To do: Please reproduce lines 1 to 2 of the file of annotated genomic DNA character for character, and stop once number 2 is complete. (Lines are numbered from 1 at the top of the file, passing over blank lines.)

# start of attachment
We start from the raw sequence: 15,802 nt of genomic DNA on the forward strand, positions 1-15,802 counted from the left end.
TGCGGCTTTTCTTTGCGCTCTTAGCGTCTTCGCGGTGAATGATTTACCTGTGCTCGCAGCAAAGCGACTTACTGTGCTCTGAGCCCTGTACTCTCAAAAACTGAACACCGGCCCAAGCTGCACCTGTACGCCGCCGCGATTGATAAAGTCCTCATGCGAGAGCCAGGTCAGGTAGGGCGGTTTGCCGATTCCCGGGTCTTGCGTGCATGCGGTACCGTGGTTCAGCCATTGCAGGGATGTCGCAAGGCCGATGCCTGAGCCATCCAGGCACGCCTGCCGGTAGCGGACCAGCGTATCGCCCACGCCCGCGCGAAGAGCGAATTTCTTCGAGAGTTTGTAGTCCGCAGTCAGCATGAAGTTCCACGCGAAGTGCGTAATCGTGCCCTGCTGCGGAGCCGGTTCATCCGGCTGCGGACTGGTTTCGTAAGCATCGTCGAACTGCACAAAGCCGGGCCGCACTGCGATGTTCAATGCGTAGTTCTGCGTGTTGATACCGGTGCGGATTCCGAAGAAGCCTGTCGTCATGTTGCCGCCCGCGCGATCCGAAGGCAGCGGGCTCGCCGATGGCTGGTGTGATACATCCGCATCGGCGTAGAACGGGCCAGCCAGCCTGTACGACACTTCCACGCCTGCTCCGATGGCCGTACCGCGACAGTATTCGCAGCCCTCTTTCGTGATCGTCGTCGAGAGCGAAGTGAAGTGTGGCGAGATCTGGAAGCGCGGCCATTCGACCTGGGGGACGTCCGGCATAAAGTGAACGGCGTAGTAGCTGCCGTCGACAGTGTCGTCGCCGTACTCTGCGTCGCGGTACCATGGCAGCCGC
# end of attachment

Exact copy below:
We start from the raw sequence: 15,802 nt of genomic DNA on the forward strand, positions 1-15,802 counted from the left end.
TGCGGCTTTTCTTTGCGCTCTTAGCGTCTTCGCGGTGAATGATTTACCTGTGCTCGCAGCAAAGCGACTTACTGTGCTCTGAGCCCTGTACTCTCAAAAACTGAACACCGGCCCAAGCTGCACCTGTACGCCGCCGCGATTGATAAAGTCCTCATGCGAGAGCCAGGTCAGGTAGGGCGGTTTGCCGATTCCCGGGTCTTGCGTGCATGCGGTACCGTGGTTCAGCCATTGCAGGGATGTCGCAAGGCCGATGCCTGAGCCATCCAGGCACGCCTGCCGGTAGCGGACCAGCGTATCGCCCACGCCCGCGCGAAGAGCGAATTTCTTCGAGAGTTTGTAGTCCGCAGTCAGCATGAAGTTCCACGCGAAGTGCGTAATCGTGCCCTGCTGCGGAGCCGGTTCATCCGGCTGCGGACTGGTTTCGTAAGCATCGTCGAACTGCACAAAGCCGGGCCGCACTGCGATGTTCAATGCGTAGTTCTGCGTGTTGATACCGGTGCGGATTCCGAAGAAGCCTGTCGTCATGTTGCCGCCCGCGCGATCCGAAGGCAGCGGGCTCGCCGATGGCTGGTGTGATACATCCGCATCGGCGTAGAACGGGCCAGCCAGCCTGTACGACACTTCCACGCCTGCTCCGATGGCCGTACCGCGACAGTATTCGCAGCCCTCTTTCGTGATCGTCGTCGAGAGCGAAGTGAAGTGTGGCGAGATCTGGAAGCGCGGCCATTCGACCTGGGGGACGTCCGGCATAAAGTGAACGGCGTAGTAGCTGCCGTCGACAGTGTCGTCGCCGTACTCTGCGTCGCGGTACCATGGCAGCCGC